3. Create a contingent plan on future financial goals
The coronavirus has forced you to rethink your budget and what financial goals you should be working towards. According to Forbes, you may have several things you need or want to do in order to recover from COVID-19, but doing everything at once may not be practical. What can help is having a timeline to follow, which will prioritize what is most important first.
For instance, your immediate goal may be securing funding for your business. Once you have done that, you can set a timeline for rehiring employees, then restocking inventory. Finally, since businesses are starting to open up again with social distancing measures in place, your goal can be to reopen your business, if you have not already due to the pandemic.
Remember to track your progress as you take gradual steps toward recovery. This is mainly important if you’ve secured capital to fund your business, because you don’t want to waste time on activities that aren’t delivering a solid return on your investment. In the initial phases of COVID-19 recovery, you may want to check in weekly to see what is working and what is not. Later, you can review your business financials monthly as things begin to alleviate. Ultimately, your current budget should reflect your priorities and future financial goals after you made those changes to your budget due to the coronavirus.
4. Look for strong relationships
According to Usman Iftikhar, who is the 2019 AMP Tomorrow Fund grant recipient and the CEO of Catalysr, one of the best ways to build a stronger business post COVID-19 is by looking at your strongest relationships to find the most suitable partners. “The organizations and people who you want to partner with are those who you already know, trust, and have a relationship with because you understand them,” he says. “Just knowing what they do well, what they don’t do well – understanding that is very useful.”
To forge stronger relationships with customers, Inc. suggests to (1) create customer communication; (2) prioritize client issues and determine messaging; (3) talk to your customers now; (4) always follow-up; and (5) regroup and review. In order to make you and your business team stronger and your customers more committed to doing business with you in the years to come, you should improve relationships with your customers after lessons learned during this crisis, and the takeaways will help you tackle future challenges.
5. Rebuilding Timeline
Since there is the reality that another pandemic might occur again in the near future, it is reasonable to assume that an unpredictable crisis can come along to disrupt your small business at any time. Using what you have learned during the current pandemic can help you prepare for the next crisis and protect your business from future distresses.
As an example of preparation according to Forbes, your first priority might be building up liquid cash savings for your business, if you had little or nothing set aside before the COVID-19 outbreak began. You may choose to focus on paying back your debt and trimming non-essential spending to keep your budget in check, or you may need to find ways to help your staff work more efficiently to cut operating costs.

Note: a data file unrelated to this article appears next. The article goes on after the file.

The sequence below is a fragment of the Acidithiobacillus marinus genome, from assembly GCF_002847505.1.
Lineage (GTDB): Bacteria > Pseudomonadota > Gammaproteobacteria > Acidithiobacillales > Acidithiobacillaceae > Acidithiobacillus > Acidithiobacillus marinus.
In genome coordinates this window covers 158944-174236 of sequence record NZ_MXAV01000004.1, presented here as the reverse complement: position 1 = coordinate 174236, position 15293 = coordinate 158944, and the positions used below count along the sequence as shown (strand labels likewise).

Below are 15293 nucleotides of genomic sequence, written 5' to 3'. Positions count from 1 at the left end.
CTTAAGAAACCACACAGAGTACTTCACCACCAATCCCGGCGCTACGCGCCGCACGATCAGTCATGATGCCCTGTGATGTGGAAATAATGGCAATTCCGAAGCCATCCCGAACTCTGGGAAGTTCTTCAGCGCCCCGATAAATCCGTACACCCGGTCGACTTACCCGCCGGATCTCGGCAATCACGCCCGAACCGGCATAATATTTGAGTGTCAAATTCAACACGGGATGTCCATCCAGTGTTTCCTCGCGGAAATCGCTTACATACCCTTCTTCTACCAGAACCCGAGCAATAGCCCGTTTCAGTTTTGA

The coronavirus crisis may have taught you a thing or two about how significant it is to be able to adapt and keep your business fluid, so you can reasonably battle future disasters. One such example is the option to work from home. If your employees did not have the option to work remotely before, that is something you may want to include in your business model going forward. You should prepare for the worst-case scenario by having Plan B (and even a Plan C, D, E and F) to help improve your business’ survival rate during tough recessions so it can eventually thrive again.
All five methods above can help your business to get back on track financially and assist you with budgeting. It can also help you alter your budget plan for a post-coronavirus environment and better prepare you for potential future emergencies.
In addition, Investopedia recommends small business owners to seriously consider these key takeaways to better a business budget for the future.
• A business budget helps owners determine if they have enough money to fund operations, expand, and generate income.
• Without a budget, a company runs the risk of spending money it does not have, not spending enough to compete, or failing to build a solid emergency fund.
• To create a budget, check industry standards to determine the average costs of doing business and create a spreadsheet to estimate the amount of money needed to allocate toward your costs.
• Factor in some slack in your budget to cover unexpected costs and review areas where you could cut costs if times get tough.
• Review your budget every few months and shop around for new suppliers to save money on products or services for your business.
The ultimate goal to build the best budget and rebuild strategy after the COVID-19 pandemic is to make sure that enough money is available to keep the business up and running, to grow the business, to compete, and to ensure a solid emergency fund. Budgeting is an essential process that small business owners must consider to forecast and eventually match the current and future income to expenditures.
Are you interested in launching or sustaining a pandemic proof small business? Spot issues, take action, stay safe, and thrive in a post Covid-19 world with Legalucy. Learn more at thelucyreport.com